Bonus Material: 9 Things Your Brain Needs to Thrive Cheatsheet
How Lifestyle Affects Our Brain’s Ability To Deal With Stress
How well do you understand your body’s signals to make decisions about maintaining your health and preventing disease?
Stress has a tremendous effect on our health and memory in a way that there is a downregulation in the signals sent by our brain to the rest of our bodies. There is a rich neurological symphony that comes under threat when we are stressed.
Our healthcare system is focused on traditional treatment methods of medication and surgery. But evidence-based research has come up supporting how lifestyle medicine can prevent and even reverse chronic diseases.
This is very crucial as the more we know how our bodies react to stress and how deeply it affects the cells, tissues, and organs of our body, the better we can help our bodies heal.
Because ultimately, this is the reason our brains are sending these signals.
In this show you’ll learn about:
- Whether we are doing the best approach to improving our health
- Evidence-based support on ways to heal and reverse chronic diseases
- Why and how lifestyle medicine works
In today’s show, you will learn the mechanism of how stress affects our bodies and what we can do to improve our life.
Listen To The Podcast Now.
About Our Guest
Dr Tom Guilliams has a doctorate in molecular immunology from the Medical College of Wisconsin in Milwaukee. He has spent two decades investigating the mechanisms and actions of lifestyle and nutrient based therapies. He serves as an adjunct assistant professor at the University of Wisconsin-School of Pharmacy and is VP of Science for Ortho Molecular Products. He is the founder and president of The Point Institute and has written several teaching manuals functional to the integrative medical community. He is the author of several publications, including The Original Prescription.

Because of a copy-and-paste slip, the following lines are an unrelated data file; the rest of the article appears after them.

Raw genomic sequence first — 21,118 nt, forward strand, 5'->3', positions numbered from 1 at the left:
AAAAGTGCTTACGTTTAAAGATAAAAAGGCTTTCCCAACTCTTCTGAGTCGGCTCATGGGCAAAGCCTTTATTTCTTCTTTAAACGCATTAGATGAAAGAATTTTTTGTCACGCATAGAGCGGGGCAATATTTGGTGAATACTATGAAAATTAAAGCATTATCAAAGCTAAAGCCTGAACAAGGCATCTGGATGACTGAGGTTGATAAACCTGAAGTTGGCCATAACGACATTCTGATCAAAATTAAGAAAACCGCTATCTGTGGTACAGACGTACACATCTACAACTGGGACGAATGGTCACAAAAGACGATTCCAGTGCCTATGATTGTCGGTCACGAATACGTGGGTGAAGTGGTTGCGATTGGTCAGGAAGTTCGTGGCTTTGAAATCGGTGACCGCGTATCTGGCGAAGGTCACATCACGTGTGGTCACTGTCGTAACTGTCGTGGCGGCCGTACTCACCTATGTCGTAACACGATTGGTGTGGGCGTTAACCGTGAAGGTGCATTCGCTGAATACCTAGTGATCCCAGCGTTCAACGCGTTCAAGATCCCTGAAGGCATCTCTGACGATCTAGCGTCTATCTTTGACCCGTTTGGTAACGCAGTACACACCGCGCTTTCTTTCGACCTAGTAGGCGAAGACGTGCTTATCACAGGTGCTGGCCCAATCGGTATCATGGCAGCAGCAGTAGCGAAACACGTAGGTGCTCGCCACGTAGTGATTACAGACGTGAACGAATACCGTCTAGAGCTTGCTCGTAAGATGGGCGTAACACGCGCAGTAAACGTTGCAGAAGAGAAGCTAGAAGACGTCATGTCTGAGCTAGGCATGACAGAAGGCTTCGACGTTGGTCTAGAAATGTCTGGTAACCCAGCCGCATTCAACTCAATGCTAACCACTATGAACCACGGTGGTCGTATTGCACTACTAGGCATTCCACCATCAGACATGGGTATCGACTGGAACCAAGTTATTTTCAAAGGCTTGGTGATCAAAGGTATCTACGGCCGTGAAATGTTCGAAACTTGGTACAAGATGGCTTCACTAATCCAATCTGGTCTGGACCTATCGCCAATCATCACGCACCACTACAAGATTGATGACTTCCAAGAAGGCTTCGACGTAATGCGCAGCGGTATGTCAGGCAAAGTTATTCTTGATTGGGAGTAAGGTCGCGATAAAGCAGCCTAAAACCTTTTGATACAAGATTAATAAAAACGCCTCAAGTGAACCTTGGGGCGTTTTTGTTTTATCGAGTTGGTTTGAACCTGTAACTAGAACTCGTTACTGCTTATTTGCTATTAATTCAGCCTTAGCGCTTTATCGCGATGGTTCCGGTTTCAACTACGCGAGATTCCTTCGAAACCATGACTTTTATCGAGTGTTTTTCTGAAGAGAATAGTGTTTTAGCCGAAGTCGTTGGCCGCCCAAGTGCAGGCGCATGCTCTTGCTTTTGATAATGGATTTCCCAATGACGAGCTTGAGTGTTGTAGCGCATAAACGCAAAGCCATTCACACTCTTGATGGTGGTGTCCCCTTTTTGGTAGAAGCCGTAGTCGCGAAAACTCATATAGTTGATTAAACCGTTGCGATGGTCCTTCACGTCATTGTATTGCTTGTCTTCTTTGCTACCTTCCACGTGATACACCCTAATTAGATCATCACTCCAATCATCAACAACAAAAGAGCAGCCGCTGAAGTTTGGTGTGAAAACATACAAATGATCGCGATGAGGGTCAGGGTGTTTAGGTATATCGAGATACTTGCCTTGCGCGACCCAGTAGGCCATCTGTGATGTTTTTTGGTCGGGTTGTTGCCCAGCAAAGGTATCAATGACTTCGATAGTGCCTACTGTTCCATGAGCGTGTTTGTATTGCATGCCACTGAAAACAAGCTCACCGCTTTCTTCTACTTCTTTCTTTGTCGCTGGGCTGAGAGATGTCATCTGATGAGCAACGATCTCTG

Understanding the Human Condition
Why Does Dr Tom Focus On Lifestyle Medicine?
- Dr Tom has always been interested in biology and how the world works.
- Working with a dietary supplement company exposed him to non-traditional ways of asking questions and looking at connections between healing and lifestyle medicine.
- Access to research literature allowed him to continue investigating the healing properties of the human body.
How Lifestyle and Environment Affects Our Bodies
- Our bodies will prioritize certain mechanisms, behaviours, and cellular performances that are most important when dealing with a stress response.
- The cumulative effect bad habits have on our bodies.
The Signals Of Life We Should Pay Attention To
- The seven areas we want to look at – diet and nutrition, physical activity, stress response, circadian rhythm, environmental factors, hygiene and health factors, and purpose and community.
- The seven areas are interdependent and aren’t isolated from each other.
Our Concept of Stress
- People’s perception of stress is tied to the ability to control the outcomes they want to control.
- Most of the time stress has to do with time and responsibilities.
How the Exposure to Stress Changes our Bodies
- There are two levels of the stress response – the fight or flight response and the HPA axis.
- An imbalance happens when a physical response is triggered when there is no physical need for the energy generated.
- Our body maladapts to the constant disconnect between our stressors and our physiological needs.
Chronic Stress and Our Body
- Physiological functions in the body are downregulated by chronic stress.
- We learned to self-medicate through durational use of drugs and caffeine to distract ourselves from being under chronic stress.